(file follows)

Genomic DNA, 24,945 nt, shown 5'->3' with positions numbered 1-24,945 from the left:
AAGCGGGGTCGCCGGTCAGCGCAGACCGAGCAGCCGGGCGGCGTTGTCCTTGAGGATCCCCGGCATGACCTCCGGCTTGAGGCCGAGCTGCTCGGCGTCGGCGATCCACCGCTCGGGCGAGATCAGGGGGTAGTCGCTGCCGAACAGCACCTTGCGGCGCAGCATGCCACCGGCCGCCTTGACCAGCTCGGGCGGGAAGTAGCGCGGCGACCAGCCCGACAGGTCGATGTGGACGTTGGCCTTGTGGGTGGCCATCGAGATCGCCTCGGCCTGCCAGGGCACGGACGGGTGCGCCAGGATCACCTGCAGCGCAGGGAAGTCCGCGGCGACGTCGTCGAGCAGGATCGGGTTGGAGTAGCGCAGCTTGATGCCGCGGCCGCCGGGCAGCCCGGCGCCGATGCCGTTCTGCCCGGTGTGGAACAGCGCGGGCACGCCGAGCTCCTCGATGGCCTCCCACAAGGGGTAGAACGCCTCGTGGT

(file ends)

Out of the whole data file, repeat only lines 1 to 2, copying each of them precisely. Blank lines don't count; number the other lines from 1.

Genomic DNA, 24,945 nt, shown 5'->3' with positions numbered 1-24,945 from the left:
AAGCGGGGTCGCCGGTCAGCGCAGACCGAGCAGCCGGGCGGCGTTGTCCTTGAGGATCCCCGGCATGACCTCCGGCTTGAGGCCGAGCTGCTCGGCGTCGGCGATCCACCGCTCGGGCGAGATCAGGGGGTAGTCGCTGCCGAACAGCACCTTGCGGCGCAGCATGCCACCGGCCGCCTTGACCAGCTCGGGCGGGAAGTAGCGCGGCGACCAGCCCGACAGGTCGATGTGGACGTTGGCCTTGTGGGTGGCCATCGAGATCGCCTCGGCCTGCCAGGGCACGGACGGGTGCGCCAGGATCACCTGCAGCGCAGGGAAGTCCGCGGCGACGTCGTCGAGCAGGATCGGGTTGGAGTAGCGCAGCTTGATGCCGCGGCCGCCGGGCAGCCCGGCGCCGATGCCGTTCTGCCCGGTGTGGAACAGCGCGGGCACGCCGAGCTCCTCGATGGCCTCCCACAAGGGGTAGAACGCCTCGTGGT